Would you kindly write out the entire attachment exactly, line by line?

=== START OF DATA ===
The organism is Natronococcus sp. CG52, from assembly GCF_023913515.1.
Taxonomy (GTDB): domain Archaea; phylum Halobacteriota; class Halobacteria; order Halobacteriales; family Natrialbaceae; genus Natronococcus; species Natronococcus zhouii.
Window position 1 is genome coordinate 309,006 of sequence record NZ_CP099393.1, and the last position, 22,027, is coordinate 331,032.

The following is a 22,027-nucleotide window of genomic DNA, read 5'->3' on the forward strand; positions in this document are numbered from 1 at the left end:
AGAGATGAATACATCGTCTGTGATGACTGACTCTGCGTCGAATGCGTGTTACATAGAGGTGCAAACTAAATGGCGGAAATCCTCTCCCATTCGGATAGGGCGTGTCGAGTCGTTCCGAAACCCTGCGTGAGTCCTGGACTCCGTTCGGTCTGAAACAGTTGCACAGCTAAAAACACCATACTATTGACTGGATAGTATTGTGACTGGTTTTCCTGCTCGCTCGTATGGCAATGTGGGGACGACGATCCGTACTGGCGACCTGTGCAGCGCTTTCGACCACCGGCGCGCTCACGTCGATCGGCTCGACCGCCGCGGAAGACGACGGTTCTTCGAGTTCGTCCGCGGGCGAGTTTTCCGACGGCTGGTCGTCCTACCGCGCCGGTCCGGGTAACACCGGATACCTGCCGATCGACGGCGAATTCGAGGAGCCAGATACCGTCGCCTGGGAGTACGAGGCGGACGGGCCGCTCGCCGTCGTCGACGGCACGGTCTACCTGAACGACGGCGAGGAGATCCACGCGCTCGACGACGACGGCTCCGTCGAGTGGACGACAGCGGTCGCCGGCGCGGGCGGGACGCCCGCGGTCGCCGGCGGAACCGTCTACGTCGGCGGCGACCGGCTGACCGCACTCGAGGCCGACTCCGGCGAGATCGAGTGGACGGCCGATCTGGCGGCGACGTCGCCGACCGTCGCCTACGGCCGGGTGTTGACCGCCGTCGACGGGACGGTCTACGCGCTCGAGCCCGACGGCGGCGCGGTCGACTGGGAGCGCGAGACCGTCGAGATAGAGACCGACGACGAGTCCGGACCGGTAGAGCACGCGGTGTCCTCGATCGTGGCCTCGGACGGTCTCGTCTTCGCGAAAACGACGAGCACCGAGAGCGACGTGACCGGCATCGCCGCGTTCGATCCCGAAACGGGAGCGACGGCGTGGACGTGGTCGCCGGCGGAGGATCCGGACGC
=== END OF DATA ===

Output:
The organism is Natronococcus sp. CG52, from assembly GCF_023913515.1.
Taxonomy (GTDB): domain Archaea; phylum Halobacteriota; class Halobacteria; order Halobacteriales; family Natrialbaceae; genus Natronococcus; species Natronococcus zhouii.
Window position 1 is genome coordinate 309,006 of sequence record NZ_CP099393.1, and the last position, 22,027, is coordinate 331,032.

The following is a 22,027-nucleotide window of genomic DNA, read 5'->3' on the forward strand; positions in this document are numbered from 1 at the left end:
AGAGATGAATACATCGTCTGTGATGACTGACTCTGCGTCGAATGCGTGTTACATAGAGGTGCAAACTAAATGGCGGAAATCCTCTCCCATTCGGATAGGGCGTGTCGAGTCGTTCCGAAACCCTGCGTGAGTCCTGGACTCCGTTCGGTCTGAAACAGTTGCACAGCTAAAAACACCATACTATTGACTGGATAGTATTGTGACTGGTTTTCCTGCTCGCTCGTATGGCAATGTGGGGACGACGATCCGTACTGGCGACCTGTGCAGCGCTTTCGACCACCGGCGCGCTCACGTCGATCGGCTCGACCGCCGCGGAAGACGACGGTTCTTCGAGTTCGTCCGCGGGCGAGTTTTCCGACGGCTGGTCGTCCTACCGCGCCGGTCCGGGTAACACCGGATACCTGCCGATCGACGGCGAATTCGAGGAGCCAGATACCGTCGCCTGGGAGTACGAGGCGGACGGGCCGCTCGCCGTCGTCGACGGCACGGTCTACCTGAACGACGGCGAGGAGATCCACGCGCTCGACGACGACGGCTCCGTCGAGTGGACGACAGCGGTCGCCGGCGCGGGCGGGACGCCCGCGGTCGCCGGCGGAACCGTCTACGTCGGCGGCGACCGGCTGACCGCACTCGAGGCCGACTCCGGCGAGATCGAGTGGACGGCCGATCTGGCGGCGACGTCGCCGACCGTCGCCTACGGCCGGGTGTTGACCGCCGTCGACGGGACGGTCTACGCGCTCGAGCCCGACGGCGGCGCGGTCGACTGGGAGCGCGAGACCGTCGAGATAGAGACCGACGACGAGTCCGGACCGGTAGAGCACGCGGTGTCCTCGATCGTGGCCTCGGACGGTCTCGTCTTCGCGAAAACGACGAGCACCGAGAGCGACGTGACCGGCATCGCCGCGTTCGATCCCGAAACGGGAGCGACGGCGTGGACGTGGTCGCCGGCGGAGGATCCGGACGC